The first problem is opening the ecosystem.  With both SDN and NFV we have a new architecture that’s composed of a bunch of elements from different sources.  NFV is the most complicated—virtual functions, servers, managers, orchestrators, not to mention operations and management processes and lifecycle tools.  All of this has to fit into a defined structure, which we have yet to define.  What isn’t defined isn’t going to connect, and that means custom integration and substituting professional services costs for capex.  A vendor could create an open framework broad enough to fit all the elements, and systematize the building of the new network.

Every component of SDN and NFV has a place in an overall model.  There should be a set of APIs that represent all the connections, and these APIs should be defined well enough to translate into software without additional work.  Everything that has to connect to a given API set then has a blueprint for the changes that will be needed to support those connections.  Vendors could produce this, at least those with a fairly complete NFV implementation.

The second problem is educating the masses.  While it’s an exaggeration to say that vendors think all they need to do to sell SDN or NFV is to go to the operators’ headquarters with an order pad in hand, it’s not that much of one.  In the last month, almost two-thirds of vendor sales personnel who’ve emailed me on their activity say that the problem is the operator doesn’t understand the need for modernization.  When you dig in, you find that means that the vendor sales type doesn’t know how to make a business case, so they’d like the buyer to forget it and just transform on faith.

We need people to understand where NFV and SDN benefits come from and how they can be achieved.  When you say “capex reduction” how much money is really being spent on the equipment you’re impacting, as a percentage of total capex, and what realistic percentage of change can be expected?  If there are assumptions about economies of scale, how much will it cost to reach that scale?  If you’re proposing to reduce opex, what is it now and how is it made up?  You’d be amazed at the small number of vendors who have any idea what opex is today.  Without that, how could you reduce it?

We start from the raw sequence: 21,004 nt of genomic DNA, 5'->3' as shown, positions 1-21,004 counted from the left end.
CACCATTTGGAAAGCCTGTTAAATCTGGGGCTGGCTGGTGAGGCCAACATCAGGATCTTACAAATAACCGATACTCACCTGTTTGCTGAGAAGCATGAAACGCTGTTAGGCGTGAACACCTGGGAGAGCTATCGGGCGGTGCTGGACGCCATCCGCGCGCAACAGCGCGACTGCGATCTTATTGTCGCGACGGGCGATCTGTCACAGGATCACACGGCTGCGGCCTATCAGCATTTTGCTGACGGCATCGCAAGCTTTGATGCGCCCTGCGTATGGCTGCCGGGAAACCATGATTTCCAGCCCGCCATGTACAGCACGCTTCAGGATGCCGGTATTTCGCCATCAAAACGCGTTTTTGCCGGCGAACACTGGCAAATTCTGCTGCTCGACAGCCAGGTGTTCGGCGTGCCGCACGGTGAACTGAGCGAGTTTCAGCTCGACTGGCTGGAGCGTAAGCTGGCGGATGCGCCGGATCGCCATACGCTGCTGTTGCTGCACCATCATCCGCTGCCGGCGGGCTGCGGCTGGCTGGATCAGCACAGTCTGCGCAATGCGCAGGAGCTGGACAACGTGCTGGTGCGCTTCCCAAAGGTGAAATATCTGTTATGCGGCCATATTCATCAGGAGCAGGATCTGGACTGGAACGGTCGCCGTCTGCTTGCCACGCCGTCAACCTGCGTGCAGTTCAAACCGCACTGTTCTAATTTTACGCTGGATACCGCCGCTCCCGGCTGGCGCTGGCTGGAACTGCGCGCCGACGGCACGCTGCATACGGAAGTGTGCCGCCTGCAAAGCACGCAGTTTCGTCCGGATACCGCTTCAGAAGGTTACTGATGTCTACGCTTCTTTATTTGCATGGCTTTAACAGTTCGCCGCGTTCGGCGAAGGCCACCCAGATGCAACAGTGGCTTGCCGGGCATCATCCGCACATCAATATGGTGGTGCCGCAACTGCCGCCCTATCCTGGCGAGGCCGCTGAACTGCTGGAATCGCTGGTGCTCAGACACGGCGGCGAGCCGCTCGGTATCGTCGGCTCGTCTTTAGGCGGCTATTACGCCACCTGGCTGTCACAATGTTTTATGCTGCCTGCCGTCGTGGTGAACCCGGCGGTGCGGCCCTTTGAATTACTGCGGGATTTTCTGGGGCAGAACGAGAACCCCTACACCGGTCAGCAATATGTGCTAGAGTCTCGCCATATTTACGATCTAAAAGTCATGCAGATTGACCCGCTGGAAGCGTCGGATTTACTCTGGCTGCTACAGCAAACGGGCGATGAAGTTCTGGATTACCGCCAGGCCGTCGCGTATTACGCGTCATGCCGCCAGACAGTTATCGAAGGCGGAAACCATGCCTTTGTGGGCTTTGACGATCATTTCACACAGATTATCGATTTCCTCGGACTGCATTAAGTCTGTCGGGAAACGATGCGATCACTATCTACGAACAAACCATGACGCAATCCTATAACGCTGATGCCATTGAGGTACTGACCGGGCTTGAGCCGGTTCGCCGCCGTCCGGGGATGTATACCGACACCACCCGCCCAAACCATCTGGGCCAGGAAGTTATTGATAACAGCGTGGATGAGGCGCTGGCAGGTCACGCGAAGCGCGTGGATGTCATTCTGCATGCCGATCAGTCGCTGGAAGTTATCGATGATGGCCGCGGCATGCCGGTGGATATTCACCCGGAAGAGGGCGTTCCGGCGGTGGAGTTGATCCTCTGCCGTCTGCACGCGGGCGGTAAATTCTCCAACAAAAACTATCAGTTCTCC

A related issue is riding the horse you created.  The vendors have created the hype wave for SDN and NFV with advertising dollars and favorable editorial participation.  Now it’s clear that this has been a hype wave, and there’s a need to create favorable publicity again and in a different way—like CORD.  But it has to be toward a better goal, which is the framework of SDN and NFV that can actually deploy and make a difference.

This isn’t easy.  This blog will run more than three times as long as the average story on SDN or NFV or CORD, yet it doesn’t begin to explain the real issues and opportunities and benefits.  It would take over 10,000 words to do that, which no reporter is going to write and no editor is going to run.  What those reporters and editors could do is accentuate the real and not just the positive.  Most of what’s said about SDN and NFV has been, and is, absolute crap.  Find what’s not crap and write about it if you’re in the media, and say true things (even if it’s just to play to the climate of reality) if you’re a vendor.

The final problem is setting realistic expectations.  Vendors have to make a choice here.  There is enough opex savings available in 2016 and 2017 to fund a fairly aggressive SDN/NFV deployment, if you can support the right capabilities and if you’re prepared to take the time to make the business case.  The problem is that you won’t see a single dollar of that this year unless you’ve already gotten smart and already started selling the right way.  If you have, none of your customers have recognized it and told me!  On the other hand, if you want to make some money on SDN/NFV today you can do that by whacking at all the low apples.  If that happens you will build nothing extensible and you’ll run out of steam next year, with no chance of improvement thereafter.

Sales people tell me their management expects too much, and they’re right.  I don’t know of a single vendor who has a realistic and optimal strategy for SDN/NFV sales, even the half-dozen who have all the pieces needed.  They see transformation as being self-justifying.  They cite “IP convergence” as an example of why nothing complicated is needed, forgetting that IP convergence was a direct result of consumer data service opportunity created by the Internet.  We had a business case ready-made.  We don’t have that now.

We can still get it.  All the elements of a good business case for transformation are available right now in the marketplace.  All the knowledge needed to apply them is also there.  Yes, it’s going to be harder and yes, you’re going to have to wait a couple years for the money to roll in.  The thing is, you are not winning now as a vendor or as an operator, in the game you’re playing.  Reality has to be better.